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It was Pavarotti who set the drama in flow : Puccini phases the build-up cannily -- the panicky arrival of the fugitive Cesare Angelotti (Graeme Broadbent), in flight from precisely the anti-republican forces who people Carlos Gomes's Salvator Rosa [read Roderic Dunnett's review], ratchets up tension immediately after the grim, Scarpia-evoking opening chords. The Sacristan (Henry Waddington), with his ready tongue, constant carpings and liability to spill the beans, tweaks the sense of mortal danger by loading it with black comedy. Both were adequate, and Broadbent quite nicely penetrating in an aptly Fidelio-ish way, though neither sang in such a way as to galvanise the house.

Luciano Pavarotti as Cavaradossi in the 2002 Covent Garden production of 'Tosca'. Photo © Bill Cooper

But then Pavarotti enters, sliding almost unnoticed along the church benches past the blue-lit Madonna; takes up his palette; and begins to paint. And one is mesmerised. Three times within the first few minutes he contrives to turn his back fully on the audience (once, singing); each time, it makes one hanker for his next line. A dab here, a ponder there; the gestures are minute, neither artificial nor showy. Pavarotti, given to delivering his set pieces pretty stock-still, is not renowned as an actor. 'Recondita armonia' was an example. But watch him off the ball -- full of touches of sly ingenuity, although (here, certainly) stopping short of stealing from another's performance : loaded with experience -- a Premier League performance.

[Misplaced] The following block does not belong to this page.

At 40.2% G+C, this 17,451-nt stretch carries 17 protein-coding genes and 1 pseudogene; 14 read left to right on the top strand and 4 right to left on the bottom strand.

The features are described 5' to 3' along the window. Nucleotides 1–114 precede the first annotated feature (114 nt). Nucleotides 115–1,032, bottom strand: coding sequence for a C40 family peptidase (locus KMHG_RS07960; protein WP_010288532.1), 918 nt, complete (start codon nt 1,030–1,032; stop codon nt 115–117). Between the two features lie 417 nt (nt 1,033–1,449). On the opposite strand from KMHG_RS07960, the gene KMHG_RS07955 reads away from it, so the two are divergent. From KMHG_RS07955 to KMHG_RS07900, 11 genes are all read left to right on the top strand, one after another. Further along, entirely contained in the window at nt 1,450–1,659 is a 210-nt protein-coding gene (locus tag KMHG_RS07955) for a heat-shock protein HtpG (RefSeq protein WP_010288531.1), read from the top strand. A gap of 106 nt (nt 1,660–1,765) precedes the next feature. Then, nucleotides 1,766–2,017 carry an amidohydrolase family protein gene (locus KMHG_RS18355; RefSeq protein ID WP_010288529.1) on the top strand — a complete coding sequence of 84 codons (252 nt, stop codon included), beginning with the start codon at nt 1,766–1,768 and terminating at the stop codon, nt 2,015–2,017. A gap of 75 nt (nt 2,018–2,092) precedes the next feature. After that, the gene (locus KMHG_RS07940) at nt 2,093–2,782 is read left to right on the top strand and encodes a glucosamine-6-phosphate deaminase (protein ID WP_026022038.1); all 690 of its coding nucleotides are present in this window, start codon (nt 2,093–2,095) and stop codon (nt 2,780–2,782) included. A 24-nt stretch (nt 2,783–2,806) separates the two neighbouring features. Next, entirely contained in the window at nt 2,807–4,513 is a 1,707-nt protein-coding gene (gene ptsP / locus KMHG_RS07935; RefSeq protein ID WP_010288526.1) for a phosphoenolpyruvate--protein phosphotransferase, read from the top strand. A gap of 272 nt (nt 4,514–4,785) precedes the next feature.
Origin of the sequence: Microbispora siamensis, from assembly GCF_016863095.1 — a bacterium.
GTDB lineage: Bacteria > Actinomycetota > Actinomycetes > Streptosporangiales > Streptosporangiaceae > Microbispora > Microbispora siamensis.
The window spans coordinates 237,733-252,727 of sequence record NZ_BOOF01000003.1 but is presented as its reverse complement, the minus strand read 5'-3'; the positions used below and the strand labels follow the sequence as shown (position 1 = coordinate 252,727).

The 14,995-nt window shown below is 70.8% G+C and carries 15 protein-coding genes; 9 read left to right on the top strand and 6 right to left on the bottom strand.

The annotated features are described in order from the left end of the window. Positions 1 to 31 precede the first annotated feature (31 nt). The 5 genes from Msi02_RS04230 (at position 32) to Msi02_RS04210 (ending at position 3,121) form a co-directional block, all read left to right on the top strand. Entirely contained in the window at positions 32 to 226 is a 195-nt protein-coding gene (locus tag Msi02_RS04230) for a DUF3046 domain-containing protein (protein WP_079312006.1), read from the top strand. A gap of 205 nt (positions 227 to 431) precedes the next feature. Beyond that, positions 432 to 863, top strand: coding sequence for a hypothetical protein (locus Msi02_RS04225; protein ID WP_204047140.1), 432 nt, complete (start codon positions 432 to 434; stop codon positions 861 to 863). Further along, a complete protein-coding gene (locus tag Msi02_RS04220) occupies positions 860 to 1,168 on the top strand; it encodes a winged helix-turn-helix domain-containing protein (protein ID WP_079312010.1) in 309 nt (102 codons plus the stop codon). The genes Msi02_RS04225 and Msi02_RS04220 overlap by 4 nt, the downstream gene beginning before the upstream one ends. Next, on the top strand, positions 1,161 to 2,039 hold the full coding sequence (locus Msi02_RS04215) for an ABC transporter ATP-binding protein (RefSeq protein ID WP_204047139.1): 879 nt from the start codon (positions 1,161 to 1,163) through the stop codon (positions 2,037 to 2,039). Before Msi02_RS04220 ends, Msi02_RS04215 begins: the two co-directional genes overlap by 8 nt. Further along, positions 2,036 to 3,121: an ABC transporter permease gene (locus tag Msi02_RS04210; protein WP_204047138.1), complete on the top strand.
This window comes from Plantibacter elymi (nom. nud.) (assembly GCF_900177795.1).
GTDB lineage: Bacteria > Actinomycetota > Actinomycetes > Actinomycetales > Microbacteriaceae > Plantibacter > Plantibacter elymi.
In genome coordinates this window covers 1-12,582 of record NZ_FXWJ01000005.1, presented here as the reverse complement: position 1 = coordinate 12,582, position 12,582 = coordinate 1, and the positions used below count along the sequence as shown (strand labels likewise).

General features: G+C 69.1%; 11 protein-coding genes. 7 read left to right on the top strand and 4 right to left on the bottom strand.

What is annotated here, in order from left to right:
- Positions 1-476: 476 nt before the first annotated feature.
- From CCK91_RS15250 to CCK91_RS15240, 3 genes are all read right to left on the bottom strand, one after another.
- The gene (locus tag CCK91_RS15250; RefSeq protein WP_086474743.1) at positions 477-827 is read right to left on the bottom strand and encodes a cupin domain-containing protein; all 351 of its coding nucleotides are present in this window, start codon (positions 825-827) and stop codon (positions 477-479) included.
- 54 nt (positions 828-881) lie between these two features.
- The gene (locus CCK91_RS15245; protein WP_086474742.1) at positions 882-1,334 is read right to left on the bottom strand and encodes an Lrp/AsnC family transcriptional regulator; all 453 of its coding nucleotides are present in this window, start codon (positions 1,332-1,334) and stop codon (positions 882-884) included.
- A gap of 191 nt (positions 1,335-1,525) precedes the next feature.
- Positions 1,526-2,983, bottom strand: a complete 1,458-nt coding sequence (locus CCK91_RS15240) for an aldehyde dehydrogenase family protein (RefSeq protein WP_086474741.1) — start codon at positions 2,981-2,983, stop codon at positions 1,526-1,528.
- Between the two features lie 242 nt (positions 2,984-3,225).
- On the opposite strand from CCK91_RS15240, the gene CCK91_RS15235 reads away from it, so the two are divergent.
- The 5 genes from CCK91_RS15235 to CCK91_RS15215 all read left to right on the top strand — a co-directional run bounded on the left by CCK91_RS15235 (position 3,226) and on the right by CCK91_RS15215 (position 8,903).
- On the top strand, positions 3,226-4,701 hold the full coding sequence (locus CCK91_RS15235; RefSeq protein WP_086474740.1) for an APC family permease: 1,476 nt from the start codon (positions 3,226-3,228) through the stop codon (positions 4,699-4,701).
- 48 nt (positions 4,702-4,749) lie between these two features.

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Copyright © 17 January 2002 Roderic Dunnett, Coventry, UK





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